One might question how Vritrasura, despite being a demon, was able to attain the status of an elevated bhakti-yogi. The Srimad-Bhagavatam explains that Vritrasura was a king named Chitraketu in his previous life. After his infant son died, King Chitraketu, in extreme despair, was enlightened with spiritual knowledge by the two sages Narada and Angira. Chitraketu then took to the process of bhakti-yoga. Shortly afterwards, he became overwhelmed with spiritual ecstasy and saw God face to face. Awarded the power to travel throughout the universe, he once spoke about Lord Shiva in a way that Parvati, Shiva’s wife, considered offensive. She cursed Chitraketu to become a demon in his next life. But even though born a demon, he did not lose any of his spiritual knowledge or progress.

The Need to Look Below the Surface

We can learn many lessons from the story of Vritrasura. There’s the old saying “Don’t judge a book by its cover.” From Vritrasura’s story we can learn not to judge a person by his or her external features. Even though Vritrasura was a demon, he was still an exalted bhakti-yogi able to propound deep transcendental knowledge even in the midst of a fight for his life. A person born in a low family may be spiritually advanced, and someone born in a respectable family may be spiritually blind.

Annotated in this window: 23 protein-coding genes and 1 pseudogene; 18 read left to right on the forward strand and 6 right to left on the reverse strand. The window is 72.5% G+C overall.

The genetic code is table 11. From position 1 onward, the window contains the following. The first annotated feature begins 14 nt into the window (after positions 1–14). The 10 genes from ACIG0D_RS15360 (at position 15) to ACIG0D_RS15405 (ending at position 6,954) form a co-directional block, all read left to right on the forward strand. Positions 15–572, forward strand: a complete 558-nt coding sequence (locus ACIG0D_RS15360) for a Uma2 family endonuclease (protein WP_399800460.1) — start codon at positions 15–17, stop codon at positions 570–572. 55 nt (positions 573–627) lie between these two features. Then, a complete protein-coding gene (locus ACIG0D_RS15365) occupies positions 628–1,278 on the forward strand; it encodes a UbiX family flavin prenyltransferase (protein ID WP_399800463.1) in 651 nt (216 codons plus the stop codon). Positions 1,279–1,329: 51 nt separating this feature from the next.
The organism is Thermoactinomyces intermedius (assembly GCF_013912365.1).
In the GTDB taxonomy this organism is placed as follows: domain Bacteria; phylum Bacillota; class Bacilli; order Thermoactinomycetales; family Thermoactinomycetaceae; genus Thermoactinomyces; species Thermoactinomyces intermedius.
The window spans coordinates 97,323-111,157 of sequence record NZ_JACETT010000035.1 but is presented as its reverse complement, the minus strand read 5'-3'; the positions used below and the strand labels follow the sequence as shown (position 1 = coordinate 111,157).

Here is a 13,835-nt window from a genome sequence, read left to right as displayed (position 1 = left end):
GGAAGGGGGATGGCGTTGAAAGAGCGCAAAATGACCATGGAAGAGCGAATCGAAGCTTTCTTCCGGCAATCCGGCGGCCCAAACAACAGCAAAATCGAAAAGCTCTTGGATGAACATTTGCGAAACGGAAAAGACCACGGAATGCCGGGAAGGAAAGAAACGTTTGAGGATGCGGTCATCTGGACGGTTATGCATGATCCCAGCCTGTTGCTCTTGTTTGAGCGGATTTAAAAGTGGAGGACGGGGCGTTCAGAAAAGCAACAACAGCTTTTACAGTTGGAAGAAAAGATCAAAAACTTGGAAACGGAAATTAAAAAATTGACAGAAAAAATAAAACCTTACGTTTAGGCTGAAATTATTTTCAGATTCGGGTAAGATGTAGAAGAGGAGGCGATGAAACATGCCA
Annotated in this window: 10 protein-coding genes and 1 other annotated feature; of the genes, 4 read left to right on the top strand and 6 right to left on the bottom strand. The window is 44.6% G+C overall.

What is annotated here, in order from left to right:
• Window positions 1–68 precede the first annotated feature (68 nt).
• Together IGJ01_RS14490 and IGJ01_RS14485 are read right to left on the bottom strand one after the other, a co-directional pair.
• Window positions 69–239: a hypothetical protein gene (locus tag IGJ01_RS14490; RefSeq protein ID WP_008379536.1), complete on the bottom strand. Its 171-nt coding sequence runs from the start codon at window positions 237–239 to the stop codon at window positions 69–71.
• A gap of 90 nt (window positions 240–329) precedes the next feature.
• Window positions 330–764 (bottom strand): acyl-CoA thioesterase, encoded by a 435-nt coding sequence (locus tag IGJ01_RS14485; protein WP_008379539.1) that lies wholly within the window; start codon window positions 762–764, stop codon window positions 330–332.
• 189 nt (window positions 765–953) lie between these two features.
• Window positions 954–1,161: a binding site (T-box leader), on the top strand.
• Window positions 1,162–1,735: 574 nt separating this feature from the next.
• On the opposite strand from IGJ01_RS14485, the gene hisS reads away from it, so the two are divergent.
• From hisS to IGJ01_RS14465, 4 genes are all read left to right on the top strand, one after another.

Another lesson is that spiritual progress carries on from life to life. Though King Chitraketu became the demon Vritrasura in his next life, he carried his spiritual advancement with him. Krishna states in the Gita (2.40) that our progress on the path of bhakti-yoga is never lost or diminished and even a little progress can save us from the greatest danger, securing for us a greater opportunity for spiritual advancement in our next life.

Lastly, Vritrasura’s story illustrates how anyone is eligible to take up bhakti-yoga. It doesn’t matter whether one is born in a demonic family or a saintly one; anyone can practice bhakti-yoga. One famous bhakti-yogi was Haridasa Thakura, a close associate of Sri Chaitanya Mahaprabhu. Though born in a Muslim family, he was promoted to the status of namacharya, “the spiritual teacher of the holy name.” Practitioners of bhakti-yoga commonly chant the holy names of God in the maha-mantra, or the great chant for deliverance: Hare Krishna, Hare Krishna, Krishna Krishna, Hare Hare/ Hare Rama, Hare Rama, Rama Rama, Hare Hare. This mantra purifies the heart and removes distress from the chanter’s life. In fact, one can achieve perfection in God realization simply by chanting this mantra. The perfectly God-realized soul feels great ecstasy when chanting the maha-mantra. Moreover, by becoming fully God-realized, one is eligible to enter the spiritual world and thereby attain freedom from all material miseries.